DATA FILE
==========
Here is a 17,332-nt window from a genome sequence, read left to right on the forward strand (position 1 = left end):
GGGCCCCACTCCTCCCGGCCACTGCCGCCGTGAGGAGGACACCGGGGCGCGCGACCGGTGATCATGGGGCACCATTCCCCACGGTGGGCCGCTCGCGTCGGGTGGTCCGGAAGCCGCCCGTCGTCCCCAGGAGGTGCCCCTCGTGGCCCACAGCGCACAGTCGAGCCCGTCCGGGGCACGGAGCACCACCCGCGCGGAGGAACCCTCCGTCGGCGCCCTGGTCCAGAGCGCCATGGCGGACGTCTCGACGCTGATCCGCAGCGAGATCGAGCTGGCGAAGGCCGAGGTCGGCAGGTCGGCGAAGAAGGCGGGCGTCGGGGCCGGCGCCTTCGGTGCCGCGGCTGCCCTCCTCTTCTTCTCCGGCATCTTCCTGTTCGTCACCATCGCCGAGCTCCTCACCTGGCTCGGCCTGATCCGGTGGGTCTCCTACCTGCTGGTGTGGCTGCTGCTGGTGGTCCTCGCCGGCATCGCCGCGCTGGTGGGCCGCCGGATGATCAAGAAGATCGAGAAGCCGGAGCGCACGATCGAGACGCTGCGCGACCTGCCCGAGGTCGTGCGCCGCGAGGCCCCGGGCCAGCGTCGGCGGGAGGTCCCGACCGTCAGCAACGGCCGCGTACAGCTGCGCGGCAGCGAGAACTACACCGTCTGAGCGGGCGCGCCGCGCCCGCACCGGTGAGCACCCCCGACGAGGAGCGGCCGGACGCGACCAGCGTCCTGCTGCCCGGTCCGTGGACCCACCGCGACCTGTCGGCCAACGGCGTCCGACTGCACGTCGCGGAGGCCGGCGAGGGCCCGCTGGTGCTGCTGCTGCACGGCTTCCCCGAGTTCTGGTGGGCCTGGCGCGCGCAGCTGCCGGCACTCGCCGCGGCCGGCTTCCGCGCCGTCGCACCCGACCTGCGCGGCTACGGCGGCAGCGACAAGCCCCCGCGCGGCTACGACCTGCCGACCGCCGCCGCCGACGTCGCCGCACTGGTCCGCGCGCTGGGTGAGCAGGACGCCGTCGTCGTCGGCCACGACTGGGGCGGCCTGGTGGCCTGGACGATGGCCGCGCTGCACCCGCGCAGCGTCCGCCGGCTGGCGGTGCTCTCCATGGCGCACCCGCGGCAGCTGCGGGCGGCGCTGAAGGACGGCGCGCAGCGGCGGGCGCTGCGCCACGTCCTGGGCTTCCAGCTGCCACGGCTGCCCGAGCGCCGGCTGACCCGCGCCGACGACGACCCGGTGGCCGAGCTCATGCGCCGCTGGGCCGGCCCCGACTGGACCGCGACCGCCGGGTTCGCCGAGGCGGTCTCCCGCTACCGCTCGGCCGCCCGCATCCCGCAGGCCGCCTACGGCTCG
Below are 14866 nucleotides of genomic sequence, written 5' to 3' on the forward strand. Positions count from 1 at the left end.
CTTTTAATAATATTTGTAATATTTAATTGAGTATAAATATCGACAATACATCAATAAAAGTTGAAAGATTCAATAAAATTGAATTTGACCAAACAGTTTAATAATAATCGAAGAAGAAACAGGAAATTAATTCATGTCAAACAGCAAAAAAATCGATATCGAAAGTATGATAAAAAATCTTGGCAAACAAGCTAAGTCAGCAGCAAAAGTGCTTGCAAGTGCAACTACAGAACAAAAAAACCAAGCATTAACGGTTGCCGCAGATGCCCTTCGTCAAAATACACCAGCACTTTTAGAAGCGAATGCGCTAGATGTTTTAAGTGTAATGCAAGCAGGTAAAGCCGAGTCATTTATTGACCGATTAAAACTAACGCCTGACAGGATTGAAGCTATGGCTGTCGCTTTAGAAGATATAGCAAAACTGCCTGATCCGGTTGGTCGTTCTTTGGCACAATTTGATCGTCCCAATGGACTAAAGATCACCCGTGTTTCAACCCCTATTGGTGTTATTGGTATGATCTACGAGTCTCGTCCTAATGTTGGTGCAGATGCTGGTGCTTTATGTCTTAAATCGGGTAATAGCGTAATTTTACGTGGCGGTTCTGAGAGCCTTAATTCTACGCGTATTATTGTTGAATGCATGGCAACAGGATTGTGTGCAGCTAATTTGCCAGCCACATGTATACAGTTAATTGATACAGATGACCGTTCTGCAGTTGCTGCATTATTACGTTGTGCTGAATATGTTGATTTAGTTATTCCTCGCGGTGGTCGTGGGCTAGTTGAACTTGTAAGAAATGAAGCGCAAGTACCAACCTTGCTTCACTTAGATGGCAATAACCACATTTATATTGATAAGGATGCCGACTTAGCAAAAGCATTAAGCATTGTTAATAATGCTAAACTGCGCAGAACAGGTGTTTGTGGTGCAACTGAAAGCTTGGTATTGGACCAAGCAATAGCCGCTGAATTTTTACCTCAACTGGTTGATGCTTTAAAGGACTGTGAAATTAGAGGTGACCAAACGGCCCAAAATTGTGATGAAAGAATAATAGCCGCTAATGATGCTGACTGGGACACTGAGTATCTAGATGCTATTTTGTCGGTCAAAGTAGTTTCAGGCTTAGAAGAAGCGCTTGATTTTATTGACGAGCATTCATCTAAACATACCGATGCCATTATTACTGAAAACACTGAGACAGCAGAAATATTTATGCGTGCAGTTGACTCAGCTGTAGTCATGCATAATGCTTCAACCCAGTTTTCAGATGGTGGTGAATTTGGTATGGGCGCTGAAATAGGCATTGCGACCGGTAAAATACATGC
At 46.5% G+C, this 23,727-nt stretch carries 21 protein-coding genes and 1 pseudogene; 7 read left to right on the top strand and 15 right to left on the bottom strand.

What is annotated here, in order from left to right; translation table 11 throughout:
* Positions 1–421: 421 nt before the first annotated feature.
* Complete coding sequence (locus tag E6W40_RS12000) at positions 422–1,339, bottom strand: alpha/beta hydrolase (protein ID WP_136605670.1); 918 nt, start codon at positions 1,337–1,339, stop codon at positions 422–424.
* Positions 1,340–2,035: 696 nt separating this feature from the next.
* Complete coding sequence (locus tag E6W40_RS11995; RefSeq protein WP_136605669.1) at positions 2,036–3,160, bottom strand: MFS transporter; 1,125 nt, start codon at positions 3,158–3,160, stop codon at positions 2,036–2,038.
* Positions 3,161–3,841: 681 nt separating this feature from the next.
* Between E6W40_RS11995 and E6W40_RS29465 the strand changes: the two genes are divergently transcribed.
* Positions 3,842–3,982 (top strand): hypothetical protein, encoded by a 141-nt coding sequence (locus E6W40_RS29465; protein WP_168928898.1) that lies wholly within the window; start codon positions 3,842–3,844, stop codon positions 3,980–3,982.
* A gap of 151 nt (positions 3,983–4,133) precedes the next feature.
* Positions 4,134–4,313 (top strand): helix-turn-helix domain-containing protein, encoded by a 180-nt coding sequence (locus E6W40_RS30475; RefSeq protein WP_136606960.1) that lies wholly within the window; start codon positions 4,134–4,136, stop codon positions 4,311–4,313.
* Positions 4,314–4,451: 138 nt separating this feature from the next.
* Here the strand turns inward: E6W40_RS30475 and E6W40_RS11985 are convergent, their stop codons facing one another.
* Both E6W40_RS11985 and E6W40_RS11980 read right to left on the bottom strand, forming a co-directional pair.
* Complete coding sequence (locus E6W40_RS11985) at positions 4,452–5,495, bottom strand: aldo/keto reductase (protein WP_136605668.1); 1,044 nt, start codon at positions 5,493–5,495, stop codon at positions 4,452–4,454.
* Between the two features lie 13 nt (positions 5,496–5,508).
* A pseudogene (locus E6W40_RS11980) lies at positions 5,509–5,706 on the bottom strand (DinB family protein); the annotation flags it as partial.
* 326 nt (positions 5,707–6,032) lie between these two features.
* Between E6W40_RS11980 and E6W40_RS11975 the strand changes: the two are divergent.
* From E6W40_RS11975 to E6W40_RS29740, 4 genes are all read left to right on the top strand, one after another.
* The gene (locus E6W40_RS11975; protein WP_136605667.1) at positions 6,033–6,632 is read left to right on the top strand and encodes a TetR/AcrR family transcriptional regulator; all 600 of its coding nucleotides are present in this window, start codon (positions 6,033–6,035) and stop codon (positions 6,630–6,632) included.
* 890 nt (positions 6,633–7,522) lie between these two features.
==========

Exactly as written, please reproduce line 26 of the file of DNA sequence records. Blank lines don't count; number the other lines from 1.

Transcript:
* 890 nt (positions 6,633–7,522) lie between these two features.